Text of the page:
This shows that a far better measure do decide whether a person is "normal weight", "underweight", "overweight", "obese" would be to consider the silhouette of the person, rather than doing the maths with the BMI. A more precise and numeric measure is provided by the body fat percentage in the body, which can be evaluated through the electrical impedance of the body.

3. Energy Use and Energy Intake (Calories)

Before continuing with this section, let me make clear that:
your body needs fat!!!

Energy is what you need to create motion with your body and heat in your body. For example, when you do some weight lifting, you need some energy to lift your limbs, to lift the weights, and there is some "wasted" energy in the form of heat, which will eventually be evacuated through vaporisation of your sweat (see enthalpy of vaporisation)

So, as your body uses energy, be it going about regular business or while exercising, you need some energy input, and it comes in a chemical form when you eat. The amount of energy contained in the different foods you eat is measured as kcal (beware that there are variants for Calories units)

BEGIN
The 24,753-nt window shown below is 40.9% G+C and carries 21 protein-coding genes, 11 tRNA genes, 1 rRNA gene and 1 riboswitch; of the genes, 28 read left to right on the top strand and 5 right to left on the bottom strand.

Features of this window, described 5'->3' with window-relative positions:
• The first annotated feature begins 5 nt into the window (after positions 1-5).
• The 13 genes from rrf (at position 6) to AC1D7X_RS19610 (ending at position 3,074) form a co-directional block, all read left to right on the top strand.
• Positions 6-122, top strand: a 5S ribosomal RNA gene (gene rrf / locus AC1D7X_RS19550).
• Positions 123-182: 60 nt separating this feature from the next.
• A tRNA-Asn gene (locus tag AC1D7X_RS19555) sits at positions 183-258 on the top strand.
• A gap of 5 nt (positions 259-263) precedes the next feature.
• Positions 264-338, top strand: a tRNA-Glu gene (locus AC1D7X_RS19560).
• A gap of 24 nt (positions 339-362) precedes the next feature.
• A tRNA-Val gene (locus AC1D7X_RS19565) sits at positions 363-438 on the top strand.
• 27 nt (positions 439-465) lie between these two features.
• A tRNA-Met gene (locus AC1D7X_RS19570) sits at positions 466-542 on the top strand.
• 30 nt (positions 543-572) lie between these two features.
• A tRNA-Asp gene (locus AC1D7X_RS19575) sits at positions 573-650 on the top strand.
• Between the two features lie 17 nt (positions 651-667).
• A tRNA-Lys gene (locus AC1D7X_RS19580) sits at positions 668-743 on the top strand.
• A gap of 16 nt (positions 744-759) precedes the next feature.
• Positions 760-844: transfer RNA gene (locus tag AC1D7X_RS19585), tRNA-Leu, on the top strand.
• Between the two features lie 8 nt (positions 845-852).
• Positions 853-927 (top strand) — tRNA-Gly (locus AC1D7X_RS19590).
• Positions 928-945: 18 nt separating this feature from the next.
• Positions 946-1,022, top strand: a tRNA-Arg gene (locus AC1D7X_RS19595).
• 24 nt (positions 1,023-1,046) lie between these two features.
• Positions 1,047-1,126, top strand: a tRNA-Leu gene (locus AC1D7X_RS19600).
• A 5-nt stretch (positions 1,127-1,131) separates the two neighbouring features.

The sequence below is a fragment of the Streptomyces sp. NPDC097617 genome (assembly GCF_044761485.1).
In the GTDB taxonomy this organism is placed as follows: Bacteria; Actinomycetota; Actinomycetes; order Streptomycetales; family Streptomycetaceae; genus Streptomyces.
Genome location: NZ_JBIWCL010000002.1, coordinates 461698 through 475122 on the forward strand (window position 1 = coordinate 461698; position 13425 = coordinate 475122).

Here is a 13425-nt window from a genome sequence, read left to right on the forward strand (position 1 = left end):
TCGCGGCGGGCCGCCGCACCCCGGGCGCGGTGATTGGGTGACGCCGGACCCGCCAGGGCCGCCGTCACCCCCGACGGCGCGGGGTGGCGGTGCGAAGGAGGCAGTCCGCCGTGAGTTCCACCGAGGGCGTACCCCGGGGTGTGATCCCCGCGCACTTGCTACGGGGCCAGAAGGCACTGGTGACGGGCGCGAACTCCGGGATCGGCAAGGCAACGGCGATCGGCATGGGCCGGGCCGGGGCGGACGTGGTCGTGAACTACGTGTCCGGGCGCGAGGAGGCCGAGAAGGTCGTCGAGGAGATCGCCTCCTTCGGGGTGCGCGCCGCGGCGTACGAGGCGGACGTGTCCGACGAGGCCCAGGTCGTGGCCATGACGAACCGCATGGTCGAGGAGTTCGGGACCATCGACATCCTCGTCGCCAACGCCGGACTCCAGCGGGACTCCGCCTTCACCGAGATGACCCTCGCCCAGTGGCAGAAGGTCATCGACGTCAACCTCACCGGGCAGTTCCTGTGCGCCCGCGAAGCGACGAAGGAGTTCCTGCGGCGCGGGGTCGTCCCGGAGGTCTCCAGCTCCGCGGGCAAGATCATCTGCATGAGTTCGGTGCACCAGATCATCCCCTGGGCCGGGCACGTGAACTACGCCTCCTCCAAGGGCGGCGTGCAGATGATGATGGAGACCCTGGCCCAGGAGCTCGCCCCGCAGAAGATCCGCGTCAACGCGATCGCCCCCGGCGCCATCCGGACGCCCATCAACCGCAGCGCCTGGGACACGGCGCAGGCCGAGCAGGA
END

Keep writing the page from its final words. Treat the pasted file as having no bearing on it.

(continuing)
If you eat significantly more calories than you spend daily, you will gradually put on weight. If you eat significantly less calories than you spend daily, you will gradually lose weight. So, we should mind the calories that we eat when trying to control one's weight. Now, yet another hurdle: different kinds of food don't contain at all the same amount of calories.

The following table shows examples of the amount of Calories contained in 100g of some fat, some starchy food, and some green vegetable. As we can see, the fat contains more calories than the starchy foods, which contains more calories than the vegetable.

Kind of food Energy for 100g
Butter 715 kcal for 100g
Wheat bread 270 kcal for 100g